For some transgender students at the University of Nebraska-Lincoln, the University Health Center lacks accommodating healthcare. The health center doesn’t have any providers who have the experience, skills or knowledge to offer transgender healthcare, according to UHC Director Dr. James Guest. This means transgender students can’t receive hormonal continuation therapy from the health center after they’ve started the transitioning process. UHC providers also can’t prescribe transgender patients with the prescriptions they need during the transitioning process.
Transgender students can only receive hormone prescriptions from the health center if the prescriptions have been prescribed by an outside doctor and are commercially available. The UHC doesn’t do pharmaceutical compounding, which is the creation of a particular pharmaceutical product to fit the needs of a patient. When transgender students visit the health center, they are referred to Planned Parenthood in Lincoln, a nonprofit organization that researches and gives advice on contraception, family planning and reproductive problems and also offers transgender health services. Transgender student Scott Schneider, a senior biology and psychology major, has been in the transitioning process for more than four years. He said being referred to a provider outside the health center is inconvenient because he has pay out-of-pocket when he could visit the health center for free. Students receive free visits to the health center because they pay student fees.
“They have to figure out transportation across town,” LGBTQA Resource Center Director Pat Tetreault said. “It’s time-consuming and it’s also very costly,” Schneider and Tetreault said transgender healthcare “doesn’t require much training.”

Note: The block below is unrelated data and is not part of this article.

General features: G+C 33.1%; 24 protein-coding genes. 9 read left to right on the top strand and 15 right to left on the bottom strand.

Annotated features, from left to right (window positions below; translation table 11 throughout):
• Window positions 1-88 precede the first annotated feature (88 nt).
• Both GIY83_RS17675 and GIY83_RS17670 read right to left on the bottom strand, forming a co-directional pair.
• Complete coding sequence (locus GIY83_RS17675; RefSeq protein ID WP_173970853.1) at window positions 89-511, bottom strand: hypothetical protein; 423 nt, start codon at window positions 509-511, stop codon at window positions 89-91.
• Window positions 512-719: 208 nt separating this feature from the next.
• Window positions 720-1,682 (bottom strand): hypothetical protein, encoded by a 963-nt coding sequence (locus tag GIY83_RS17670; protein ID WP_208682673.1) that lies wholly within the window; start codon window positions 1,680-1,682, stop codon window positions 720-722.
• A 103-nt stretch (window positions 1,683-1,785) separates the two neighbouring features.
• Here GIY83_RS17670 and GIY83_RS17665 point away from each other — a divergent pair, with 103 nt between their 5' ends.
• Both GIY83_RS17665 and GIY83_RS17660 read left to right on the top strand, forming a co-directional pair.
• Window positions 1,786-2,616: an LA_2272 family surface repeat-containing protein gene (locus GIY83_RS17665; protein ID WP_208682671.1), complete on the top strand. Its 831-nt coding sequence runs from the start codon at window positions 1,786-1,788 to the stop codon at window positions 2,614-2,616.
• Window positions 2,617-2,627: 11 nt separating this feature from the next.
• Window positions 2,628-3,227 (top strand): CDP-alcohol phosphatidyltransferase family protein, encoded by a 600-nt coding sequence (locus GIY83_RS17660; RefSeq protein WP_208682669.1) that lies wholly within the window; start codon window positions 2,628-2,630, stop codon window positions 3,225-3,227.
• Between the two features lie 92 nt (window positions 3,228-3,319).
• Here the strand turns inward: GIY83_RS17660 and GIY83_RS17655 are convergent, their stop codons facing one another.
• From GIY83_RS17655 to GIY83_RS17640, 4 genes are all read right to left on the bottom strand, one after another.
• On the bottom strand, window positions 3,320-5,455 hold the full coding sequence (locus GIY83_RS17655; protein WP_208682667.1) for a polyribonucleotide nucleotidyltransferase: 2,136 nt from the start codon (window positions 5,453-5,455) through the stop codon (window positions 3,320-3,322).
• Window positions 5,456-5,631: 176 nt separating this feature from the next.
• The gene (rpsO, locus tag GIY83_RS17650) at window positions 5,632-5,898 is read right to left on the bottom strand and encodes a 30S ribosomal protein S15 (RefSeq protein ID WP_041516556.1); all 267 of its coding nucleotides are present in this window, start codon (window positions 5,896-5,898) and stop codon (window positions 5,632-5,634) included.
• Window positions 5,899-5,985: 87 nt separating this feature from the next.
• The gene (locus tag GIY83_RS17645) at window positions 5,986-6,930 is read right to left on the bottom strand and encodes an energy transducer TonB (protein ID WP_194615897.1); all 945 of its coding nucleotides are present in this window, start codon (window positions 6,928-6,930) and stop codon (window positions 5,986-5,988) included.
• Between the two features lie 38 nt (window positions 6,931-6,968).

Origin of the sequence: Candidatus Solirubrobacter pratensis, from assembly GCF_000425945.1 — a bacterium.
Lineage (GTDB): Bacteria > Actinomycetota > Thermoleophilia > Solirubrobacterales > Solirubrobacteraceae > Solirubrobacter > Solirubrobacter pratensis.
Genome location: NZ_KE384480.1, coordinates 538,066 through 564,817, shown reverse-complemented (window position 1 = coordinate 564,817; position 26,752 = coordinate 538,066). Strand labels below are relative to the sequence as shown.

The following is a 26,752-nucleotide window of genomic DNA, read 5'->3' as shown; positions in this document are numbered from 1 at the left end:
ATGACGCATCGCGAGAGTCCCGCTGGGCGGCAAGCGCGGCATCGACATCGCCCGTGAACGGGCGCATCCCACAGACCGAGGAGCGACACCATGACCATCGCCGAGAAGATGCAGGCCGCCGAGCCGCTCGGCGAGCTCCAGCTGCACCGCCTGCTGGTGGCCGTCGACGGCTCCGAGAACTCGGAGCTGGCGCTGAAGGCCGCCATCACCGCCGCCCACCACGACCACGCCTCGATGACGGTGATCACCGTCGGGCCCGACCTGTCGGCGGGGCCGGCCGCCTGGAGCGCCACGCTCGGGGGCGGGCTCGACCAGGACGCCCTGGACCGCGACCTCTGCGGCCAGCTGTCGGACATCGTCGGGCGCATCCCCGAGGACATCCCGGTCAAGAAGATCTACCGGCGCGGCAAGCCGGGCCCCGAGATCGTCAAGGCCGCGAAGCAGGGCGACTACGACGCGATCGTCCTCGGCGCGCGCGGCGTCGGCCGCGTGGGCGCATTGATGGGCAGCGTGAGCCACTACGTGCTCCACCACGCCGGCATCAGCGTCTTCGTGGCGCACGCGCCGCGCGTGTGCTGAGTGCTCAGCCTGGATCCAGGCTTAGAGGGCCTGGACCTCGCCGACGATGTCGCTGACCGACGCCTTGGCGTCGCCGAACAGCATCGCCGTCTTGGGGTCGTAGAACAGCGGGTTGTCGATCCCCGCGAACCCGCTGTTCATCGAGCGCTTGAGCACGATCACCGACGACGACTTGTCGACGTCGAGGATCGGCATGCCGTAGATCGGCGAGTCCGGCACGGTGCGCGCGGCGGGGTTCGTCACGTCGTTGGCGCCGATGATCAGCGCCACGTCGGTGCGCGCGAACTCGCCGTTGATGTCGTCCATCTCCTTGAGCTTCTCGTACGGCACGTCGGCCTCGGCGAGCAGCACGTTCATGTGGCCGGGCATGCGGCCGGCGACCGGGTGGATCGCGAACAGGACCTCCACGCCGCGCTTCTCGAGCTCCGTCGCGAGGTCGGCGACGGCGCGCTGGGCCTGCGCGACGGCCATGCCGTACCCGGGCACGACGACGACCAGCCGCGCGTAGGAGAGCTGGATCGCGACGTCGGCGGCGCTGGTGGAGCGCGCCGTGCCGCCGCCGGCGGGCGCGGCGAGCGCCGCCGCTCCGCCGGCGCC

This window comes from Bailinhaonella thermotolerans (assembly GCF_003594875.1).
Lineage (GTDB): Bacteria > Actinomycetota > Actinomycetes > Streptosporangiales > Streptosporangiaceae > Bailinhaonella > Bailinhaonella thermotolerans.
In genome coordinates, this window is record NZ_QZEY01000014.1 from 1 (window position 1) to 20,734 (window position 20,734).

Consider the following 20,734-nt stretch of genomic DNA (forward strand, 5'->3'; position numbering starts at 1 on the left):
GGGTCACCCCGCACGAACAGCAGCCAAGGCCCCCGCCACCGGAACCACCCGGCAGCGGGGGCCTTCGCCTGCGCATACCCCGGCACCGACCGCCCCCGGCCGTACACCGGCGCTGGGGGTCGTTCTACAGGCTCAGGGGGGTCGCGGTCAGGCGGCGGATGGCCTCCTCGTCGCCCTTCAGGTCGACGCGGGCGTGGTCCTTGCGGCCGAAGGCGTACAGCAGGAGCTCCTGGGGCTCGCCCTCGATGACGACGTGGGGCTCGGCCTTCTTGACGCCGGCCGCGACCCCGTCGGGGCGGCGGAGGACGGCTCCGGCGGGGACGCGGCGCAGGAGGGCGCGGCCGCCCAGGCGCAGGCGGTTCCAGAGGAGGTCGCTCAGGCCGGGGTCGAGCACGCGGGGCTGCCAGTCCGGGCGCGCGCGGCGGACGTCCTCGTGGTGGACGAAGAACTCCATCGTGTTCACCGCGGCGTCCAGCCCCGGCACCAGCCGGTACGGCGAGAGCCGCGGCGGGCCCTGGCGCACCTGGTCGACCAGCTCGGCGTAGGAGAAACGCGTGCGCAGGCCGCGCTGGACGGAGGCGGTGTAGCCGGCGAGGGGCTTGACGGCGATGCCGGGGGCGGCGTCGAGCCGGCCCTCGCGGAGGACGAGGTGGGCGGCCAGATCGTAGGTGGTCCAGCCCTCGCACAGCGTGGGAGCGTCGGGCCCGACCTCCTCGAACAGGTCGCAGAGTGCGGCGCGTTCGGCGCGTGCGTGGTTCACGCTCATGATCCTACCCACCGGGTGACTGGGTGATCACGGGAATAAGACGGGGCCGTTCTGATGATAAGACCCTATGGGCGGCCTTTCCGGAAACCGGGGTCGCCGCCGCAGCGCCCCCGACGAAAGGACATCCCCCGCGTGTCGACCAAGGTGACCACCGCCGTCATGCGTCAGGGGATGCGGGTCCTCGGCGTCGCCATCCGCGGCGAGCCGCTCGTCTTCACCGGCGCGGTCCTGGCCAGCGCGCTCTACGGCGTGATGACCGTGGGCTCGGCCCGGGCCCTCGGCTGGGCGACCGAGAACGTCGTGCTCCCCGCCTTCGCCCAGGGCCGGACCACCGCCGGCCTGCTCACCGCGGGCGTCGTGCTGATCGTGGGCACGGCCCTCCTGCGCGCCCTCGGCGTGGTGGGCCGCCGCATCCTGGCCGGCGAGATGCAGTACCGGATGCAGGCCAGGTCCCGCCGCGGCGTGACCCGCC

In 2010, Tetreault sent a survey to medical providers in Nebraska and Iowa asking them about the care they offer transgender patients.
“The majority were like, ‘No, I didn’t get any training. I realized I have LGBT clients and educated myself,’” she said. “I don’t think it’s that (the health center employee doesn’t want to offer transgender services), it’s more about the physician’s comfort level and wanting to be trained.”
Guest agreed that the training to handle transgender patients shouldn’t be difficult.
“However, in the learning process, you have to learn what might go wrong,” he said. “You have to know the complications and side-effects. These are common medicines, but they’re not being used in the common way.”
And because of Chancellor Harvey Perlman’s intent to privatize the health center to local provider Bryan Health by May 1, Guest said he can’t yet hire a physician to handle transgender care. Until the University of Nebraska Board of Regents votes on the university’s contract with Bryan Health on March 15, Guest is unable to guarantee employment length or benefits to anyone he hires because he doesn’t know who will operate the health center in May. Regardless of whether the university continues to operate the health center, Guest said the next provider he hires will be asked to have experience in transgender care. It won’t be required, but it will be preferred, he said. Guest also said he is willing to offer space within the health center for a specialist to come in to provide transgender healthcare to students.
“It’s a service I see as important as we move forward as a community,” Guest said. “Whether or not (the transgender student population is) growing, I don’t know, because it’s a population that is hard to track and count.”
In the health center’s fall 2011 patient satisfaction survey, two of 380 students identified as transgender, according to Guest.
“If you only have two responding, it’s hard to generate a lot of services for that small of a population,” he said.
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